I just want to start by saying that I'm relatively new to electrical engineering in general, so if I sound absolutely retarded please bear with me.

As part of a learning project I'm working with a few color sensors, specifically Parallax's ColorPAL 28380s, and I have both an Arduino Uno and Arduino Mega 2560 lying around to grab data off them. I've been fiddling around with the specifics for this project over at the Arduino SE but I suppose this question could be for any microcontroller in general. These sensors use a communication method known as 1-Wire/MicroLAN wherein they use only one pin for transmission and reception depending on the state of the pin they're attached to, among a few other specifics. Now, I have three of these, and my final objective is to be able to grab data off all of them in the same point in time repeatedly so that I can send the data over to some other program I'm writing to run an algorithm. The problem is that the example used is based on an emulated serial port on the Arduino that doesn't like working with multiple instances.

Now, the Mega 2560 has three sets for Serial communications embedded into it which would be perfect... only if I could separate the RX and TX from the 1-Wire. A user over at Arduino SE suggested I use a transistor to separate it. Call me silly, but I don't have any spare around so I'll be out to test it soon once I can go out to a nearby electronics store. Yet, searching around the internet I've read that 1-Wires should never be connected to native serial ports because of how they work with states.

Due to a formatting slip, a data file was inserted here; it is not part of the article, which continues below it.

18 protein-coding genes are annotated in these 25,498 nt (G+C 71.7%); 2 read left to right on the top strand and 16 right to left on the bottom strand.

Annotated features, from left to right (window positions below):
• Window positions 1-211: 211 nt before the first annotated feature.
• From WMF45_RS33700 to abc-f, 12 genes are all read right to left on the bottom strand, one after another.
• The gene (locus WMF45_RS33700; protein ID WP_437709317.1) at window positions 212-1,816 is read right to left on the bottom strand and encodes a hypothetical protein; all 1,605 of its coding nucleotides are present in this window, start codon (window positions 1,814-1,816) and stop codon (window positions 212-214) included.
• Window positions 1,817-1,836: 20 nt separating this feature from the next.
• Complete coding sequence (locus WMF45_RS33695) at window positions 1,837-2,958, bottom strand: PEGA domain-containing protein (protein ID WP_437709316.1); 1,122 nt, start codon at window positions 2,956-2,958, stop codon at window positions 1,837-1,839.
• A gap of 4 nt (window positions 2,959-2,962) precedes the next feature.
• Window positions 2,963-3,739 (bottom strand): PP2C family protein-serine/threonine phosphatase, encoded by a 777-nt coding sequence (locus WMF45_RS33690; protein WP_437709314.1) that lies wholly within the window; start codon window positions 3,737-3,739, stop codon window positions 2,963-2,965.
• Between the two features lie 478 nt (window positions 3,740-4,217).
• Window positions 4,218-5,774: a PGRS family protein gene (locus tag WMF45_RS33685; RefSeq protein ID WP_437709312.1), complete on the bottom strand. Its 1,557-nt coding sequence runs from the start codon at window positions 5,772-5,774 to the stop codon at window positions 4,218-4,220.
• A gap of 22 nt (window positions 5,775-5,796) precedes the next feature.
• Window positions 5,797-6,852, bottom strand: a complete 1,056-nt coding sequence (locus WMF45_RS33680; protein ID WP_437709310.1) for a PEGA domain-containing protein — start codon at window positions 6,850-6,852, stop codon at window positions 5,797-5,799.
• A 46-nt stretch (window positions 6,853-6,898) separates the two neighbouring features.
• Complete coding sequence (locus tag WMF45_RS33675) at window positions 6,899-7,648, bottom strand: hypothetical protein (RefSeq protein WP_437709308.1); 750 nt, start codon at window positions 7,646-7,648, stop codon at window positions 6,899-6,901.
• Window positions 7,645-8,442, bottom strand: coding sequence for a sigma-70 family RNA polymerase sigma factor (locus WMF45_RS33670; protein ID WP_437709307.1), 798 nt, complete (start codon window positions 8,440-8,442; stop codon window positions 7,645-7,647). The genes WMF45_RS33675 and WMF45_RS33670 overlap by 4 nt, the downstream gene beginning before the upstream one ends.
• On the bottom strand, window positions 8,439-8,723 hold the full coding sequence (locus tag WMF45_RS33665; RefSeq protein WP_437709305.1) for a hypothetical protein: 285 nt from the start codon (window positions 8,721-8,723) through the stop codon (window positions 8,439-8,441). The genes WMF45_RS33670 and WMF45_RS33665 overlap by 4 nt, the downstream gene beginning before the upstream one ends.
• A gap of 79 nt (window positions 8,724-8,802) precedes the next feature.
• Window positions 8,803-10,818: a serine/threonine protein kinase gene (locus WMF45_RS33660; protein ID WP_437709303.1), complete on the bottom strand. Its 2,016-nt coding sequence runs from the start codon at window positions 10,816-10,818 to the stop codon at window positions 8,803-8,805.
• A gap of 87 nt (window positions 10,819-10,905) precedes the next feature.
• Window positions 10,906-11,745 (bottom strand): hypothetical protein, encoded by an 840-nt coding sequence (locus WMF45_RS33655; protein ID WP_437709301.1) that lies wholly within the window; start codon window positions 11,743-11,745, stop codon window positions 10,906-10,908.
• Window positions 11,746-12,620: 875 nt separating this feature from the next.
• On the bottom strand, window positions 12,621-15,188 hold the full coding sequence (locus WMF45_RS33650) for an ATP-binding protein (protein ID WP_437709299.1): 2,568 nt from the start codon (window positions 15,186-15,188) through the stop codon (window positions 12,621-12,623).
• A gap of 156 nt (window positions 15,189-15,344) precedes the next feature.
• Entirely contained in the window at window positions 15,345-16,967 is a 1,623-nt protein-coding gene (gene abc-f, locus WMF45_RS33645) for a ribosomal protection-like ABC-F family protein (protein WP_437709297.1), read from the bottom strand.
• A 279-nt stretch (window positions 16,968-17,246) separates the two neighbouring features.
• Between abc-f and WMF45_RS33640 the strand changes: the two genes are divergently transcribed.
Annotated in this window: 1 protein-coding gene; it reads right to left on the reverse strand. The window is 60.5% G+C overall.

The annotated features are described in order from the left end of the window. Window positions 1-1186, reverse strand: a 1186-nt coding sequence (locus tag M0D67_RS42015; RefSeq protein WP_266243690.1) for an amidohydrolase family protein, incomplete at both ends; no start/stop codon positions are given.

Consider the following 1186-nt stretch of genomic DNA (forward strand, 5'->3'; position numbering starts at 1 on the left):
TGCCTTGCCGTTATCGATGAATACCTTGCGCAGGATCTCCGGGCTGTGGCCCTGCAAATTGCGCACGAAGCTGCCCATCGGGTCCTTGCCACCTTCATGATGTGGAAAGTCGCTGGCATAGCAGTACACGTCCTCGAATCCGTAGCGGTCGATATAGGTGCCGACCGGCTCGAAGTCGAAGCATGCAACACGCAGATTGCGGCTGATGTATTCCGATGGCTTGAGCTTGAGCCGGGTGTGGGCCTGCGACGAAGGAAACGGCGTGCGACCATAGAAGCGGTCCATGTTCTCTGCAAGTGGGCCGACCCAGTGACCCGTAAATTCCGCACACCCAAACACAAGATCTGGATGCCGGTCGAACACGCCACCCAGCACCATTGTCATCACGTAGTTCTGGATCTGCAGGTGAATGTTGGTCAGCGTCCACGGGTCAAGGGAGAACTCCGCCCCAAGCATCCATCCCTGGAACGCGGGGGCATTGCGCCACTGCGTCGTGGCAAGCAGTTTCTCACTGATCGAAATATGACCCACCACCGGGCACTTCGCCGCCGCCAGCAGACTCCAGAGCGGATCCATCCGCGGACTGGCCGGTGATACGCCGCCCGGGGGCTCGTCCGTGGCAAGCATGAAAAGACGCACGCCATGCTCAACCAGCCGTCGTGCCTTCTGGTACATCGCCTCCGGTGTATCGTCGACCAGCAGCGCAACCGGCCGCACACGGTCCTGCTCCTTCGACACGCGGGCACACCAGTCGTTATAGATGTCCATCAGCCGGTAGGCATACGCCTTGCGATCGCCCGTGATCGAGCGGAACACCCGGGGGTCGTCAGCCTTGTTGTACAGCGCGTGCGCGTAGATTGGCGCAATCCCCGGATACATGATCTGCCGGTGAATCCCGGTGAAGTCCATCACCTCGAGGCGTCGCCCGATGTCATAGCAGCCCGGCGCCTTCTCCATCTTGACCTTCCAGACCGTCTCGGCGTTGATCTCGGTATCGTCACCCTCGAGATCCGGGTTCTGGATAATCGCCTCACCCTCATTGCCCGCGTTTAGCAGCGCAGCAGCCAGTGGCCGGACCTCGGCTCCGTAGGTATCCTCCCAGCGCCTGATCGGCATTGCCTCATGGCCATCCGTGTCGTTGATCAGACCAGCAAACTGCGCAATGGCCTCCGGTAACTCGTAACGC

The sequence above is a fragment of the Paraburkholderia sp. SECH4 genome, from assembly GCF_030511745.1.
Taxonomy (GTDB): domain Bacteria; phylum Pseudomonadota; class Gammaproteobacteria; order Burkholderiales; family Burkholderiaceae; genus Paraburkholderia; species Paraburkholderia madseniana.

In summary, can 1-Wire sensors communicate with native serial ports in microcontrollers if I make a circuit to split the signals? And, if this is possible, what are the specifics behind such a circuit?

  • With some software effort you can read all three sensors over the same wire: 1-wire peripherals have a unique ID.

  • Dallas 1-wire is a specific communication protocol, and using UART hardware to communicate with a 1-wire device is, well, like using a chainsaw to turn a screw? Better look for a 1-wire library that simply bit-bangs the protocol. There are bound to be many such libs, either for the Arduino or for a bare Mega 2560.

  • If you really really want to 'split' the one (UART) line you could use an analog multiplexer.

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  • \$\begingroup\$ Alright, so it is kind of silly to drive them with the native UART. I've been able to drive a single sensor using a library, so that part I can understand. Regarding your first point then, what you're telling me is that I can simply do the resetting of the sensors all at once through the same wire, switch the pin state to input, and cycle through IDs with interrupts/using a state machine to be able to read the inputs individually? \$\endgroup\$ – Eriol Nov 21 '14 at 15:04
  • \$\begingroup\$ Read up on the 1-wire protocol, it should be explained in the datasheet of your sensors. There are commands that target a specific peripheral (identified by its ID). \$\endgroup\$ – Wouter van Ooijen Nov 21 '14 at 15:43
  • \$\begingroup\$ After analyzing the datasheet a bit longer, I'll try using some of the commands directly there and toy around with them using your suggestion. I'll expand if I find anything else, but I think the +nn command may be of use in the case of the 28380 even though it says otherwise in the datasheet. I'll expand on the specifics back at the Arduino SE if I get it to work. \$\endgroup\$ – Eriol Nov 21 '14 at 20:23

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